Totally Redeemable Lives.

In light of all the nasty comments I keep reading surrounding the heroin epidemic, these are my thoughts.

If a diabetic goes on a sugar binge, then gets in the car, goes into a sugar coma, and crashes, will you just let him die? It was, after all, his fault for eating sugar. Same with the person texting and driving. Will you let them die, because they made a bad choice, knowing it was dangerous to themselves and others.

It’s easy to stay separate until it affects you and your family. Likewise it is easy to become cold and distance yourself if you have been hurt by a loved one who is an addict. But if you’re not apart of the solution than you are part of the problem.

Rehab is not enough. Taking away the drug or drink is not enough. You don’t become an addict in 28 days, you don’t get well in 28 days. The drug may cause problems, but removing it alone won’t fix it. Just like removing guns won’t stop violence.

Simply because the act of using is a symptom of something much deeper. Something gone very wrong in the heart of the individual. Just like something has gone very wrong in the heart of a teenager who chooses to shoot up his school.

And before someone says it’s not the same thing, I realize that. But it does boil down to an issue much deeper than the act of getting high. Some people can go and drink a beer or two. And some cant. No two people are the same. What works for one might not work for the next.

A very high percentage of addicts suffered some type of emotional, physical, or sexual abuse that was never dealt with. Others became addicted due to pain meds, and yet others simply started out by partying on the weekends and it was out of control before they knew it. You can never pinpoint the exact cause for everyone.

That being said, rehab is a good place to start. Let the mind clear, and then you have a starting point. Typically the emotional maturity of an individual stops when the using of drugs starts. So if the 30 year old addict started using at 15, when she suddenly gets clean, she is left with the coping skills and emotions of a 15 year old, and without the buffer of drugs. She needs the support services and help to learn how to handle emotions, the ups and downs of every day life, how to hold a job, manage money, keep a schedule, even how to just sit and be still, and though it may sound silly, how to be bored. Being still is something I struggled (and still do) with. After years of running constantly to get my fix, I didn’t know what to do with my time. Even with almost 5 years clean, sometimes it’s hard for me to be bored. Also, most addicts thrive when they are able to help someone. When they fill the hole inside with being a support to others, to building someone else up. That is why AA and NA have sponsors. And the addict has to learn how to build a support system that will last a lifetime. Addiction is something that never goes away, you can be clean for years, but you can never stop fighting to keep it that way. Occasionally you may hear a story of someone who was addicted and was able to just put it down and walk away. But for most that doesn’t work.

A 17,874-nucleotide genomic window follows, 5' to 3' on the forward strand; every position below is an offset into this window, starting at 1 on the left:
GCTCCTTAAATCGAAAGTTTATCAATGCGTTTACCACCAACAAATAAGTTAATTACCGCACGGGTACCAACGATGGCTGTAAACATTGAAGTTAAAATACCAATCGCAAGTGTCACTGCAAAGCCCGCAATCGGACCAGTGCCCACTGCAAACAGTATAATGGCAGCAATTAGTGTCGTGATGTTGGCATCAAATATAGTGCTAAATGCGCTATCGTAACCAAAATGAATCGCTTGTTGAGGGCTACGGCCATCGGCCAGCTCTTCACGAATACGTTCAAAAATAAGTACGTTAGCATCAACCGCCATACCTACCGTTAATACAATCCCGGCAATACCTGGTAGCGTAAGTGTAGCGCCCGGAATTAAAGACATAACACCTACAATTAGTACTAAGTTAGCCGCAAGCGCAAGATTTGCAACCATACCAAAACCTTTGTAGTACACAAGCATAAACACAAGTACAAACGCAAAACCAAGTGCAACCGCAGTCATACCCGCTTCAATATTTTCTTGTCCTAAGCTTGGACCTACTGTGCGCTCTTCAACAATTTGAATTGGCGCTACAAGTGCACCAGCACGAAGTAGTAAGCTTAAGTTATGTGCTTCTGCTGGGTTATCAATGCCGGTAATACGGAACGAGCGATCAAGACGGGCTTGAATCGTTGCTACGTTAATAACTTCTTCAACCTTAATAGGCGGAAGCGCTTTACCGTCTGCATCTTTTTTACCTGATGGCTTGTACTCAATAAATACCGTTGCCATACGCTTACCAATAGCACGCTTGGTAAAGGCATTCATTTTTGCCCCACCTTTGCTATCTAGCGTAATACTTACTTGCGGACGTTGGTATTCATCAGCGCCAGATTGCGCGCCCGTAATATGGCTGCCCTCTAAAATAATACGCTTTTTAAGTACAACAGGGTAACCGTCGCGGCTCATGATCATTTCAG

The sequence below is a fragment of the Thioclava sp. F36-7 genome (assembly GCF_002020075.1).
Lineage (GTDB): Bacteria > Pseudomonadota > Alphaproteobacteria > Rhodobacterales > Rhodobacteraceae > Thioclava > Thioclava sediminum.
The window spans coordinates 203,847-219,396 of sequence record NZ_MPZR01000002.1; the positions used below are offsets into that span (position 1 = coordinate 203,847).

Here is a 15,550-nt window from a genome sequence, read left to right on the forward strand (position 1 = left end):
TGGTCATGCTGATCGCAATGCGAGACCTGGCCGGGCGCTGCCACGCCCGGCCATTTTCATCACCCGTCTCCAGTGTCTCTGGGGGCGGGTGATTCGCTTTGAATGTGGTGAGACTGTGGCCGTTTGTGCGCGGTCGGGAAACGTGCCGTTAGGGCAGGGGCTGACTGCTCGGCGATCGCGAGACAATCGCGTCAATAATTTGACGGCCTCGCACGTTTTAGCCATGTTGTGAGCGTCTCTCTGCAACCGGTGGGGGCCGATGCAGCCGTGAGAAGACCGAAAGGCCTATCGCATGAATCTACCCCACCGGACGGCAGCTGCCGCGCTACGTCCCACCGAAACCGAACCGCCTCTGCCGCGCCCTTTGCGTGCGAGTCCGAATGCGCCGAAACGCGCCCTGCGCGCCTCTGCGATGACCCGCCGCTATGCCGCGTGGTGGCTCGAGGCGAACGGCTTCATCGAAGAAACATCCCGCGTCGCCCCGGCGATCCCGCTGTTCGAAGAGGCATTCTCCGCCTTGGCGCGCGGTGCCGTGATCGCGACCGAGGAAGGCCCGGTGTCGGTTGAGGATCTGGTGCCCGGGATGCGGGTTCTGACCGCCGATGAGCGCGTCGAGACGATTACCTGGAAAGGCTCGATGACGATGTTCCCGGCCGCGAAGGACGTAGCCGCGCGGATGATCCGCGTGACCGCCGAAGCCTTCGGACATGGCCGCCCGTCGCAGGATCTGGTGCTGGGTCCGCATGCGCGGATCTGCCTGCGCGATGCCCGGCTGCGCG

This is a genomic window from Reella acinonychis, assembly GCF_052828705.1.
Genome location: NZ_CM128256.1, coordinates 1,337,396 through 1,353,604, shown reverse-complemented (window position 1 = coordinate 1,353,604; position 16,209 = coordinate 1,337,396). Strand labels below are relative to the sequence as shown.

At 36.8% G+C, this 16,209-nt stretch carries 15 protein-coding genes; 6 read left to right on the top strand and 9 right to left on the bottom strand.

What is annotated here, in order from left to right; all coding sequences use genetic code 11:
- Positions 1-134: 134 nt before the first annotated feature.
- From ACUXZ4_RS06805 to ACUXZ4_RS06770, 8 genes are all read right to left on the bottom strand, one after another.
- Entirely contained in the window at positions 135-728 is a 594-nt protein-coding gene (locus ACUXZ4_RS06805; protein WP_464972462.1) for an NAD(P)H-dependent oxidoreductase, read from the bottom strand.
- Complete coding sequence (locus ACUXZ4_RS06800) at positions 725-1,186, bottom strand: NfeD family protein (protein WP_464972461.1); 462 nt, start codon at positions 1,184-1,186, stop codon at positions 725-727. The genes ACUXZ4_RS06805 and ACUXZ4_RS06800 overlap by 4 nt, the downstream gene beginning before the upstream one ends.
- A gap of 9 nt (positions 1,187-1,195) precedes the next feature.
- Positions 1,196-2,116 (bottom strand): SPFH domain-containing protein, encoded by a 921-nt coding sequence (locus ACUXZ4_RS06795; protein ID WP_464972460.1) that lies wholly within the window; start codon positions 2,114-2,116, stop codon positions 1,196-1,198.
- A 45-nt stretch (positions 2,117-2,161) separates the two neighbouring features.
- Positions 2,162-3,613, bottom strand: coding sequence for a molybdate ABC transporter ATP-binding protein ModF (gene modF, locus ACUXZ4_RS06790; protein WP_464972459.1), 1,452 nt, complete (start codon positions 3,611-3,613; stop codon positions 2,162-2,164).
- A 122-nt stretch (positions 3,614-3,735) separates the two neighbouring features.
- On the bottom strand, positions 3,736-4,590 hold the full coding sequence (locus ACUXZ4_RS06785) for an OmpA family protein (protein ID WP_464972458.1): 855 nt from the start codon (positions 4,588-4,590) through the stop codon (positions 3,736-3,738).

Contrary to popular belief, an addict doesn’t see life as one big party. The life of an addict is literal hell. And they can’t get out alone. Each time  I see a news report about another life lost to addiction, another family with out a mother, another mother who lost their child, it hurts me.  I take it personal, because it is personal.  My heart breaks a little bit more for each of them and their families. And when I read the hateful comments, I am tempted to hide my own story to save myself from the anger and the nasty comments. Instead, I try to continually humble myself, sharing my story, not because I want glory for my sobriety, but because talking helps keep ME sober, and because I pray that maybe someone struggling will come across my story on social media or on my blog, and just maybe it will give them hope. There IS a way out, there can be peace, and his name is Jesus.

Not for a moment can I, or anyone else in recovery from drugs and alcohol, forget. Not for a single moment do we stop fighting for our sobriety, for our very lives. Not even in sleep do we stop fighting.  I still have what I have heard called drug dreams, insanely vivid and disturbing dreams where I am using drugs, and even in those dreams I fight. I wake up sweaty and shaking, and sometimes even feeling a little bit of the euphoria that drugs used to give me. It terrifies me. But it’s truth. 

 

 Wake up World… Addiction is not going away. You can not just sweep it under the rug.  And no amount of hate and nasty comments are going to help.

 

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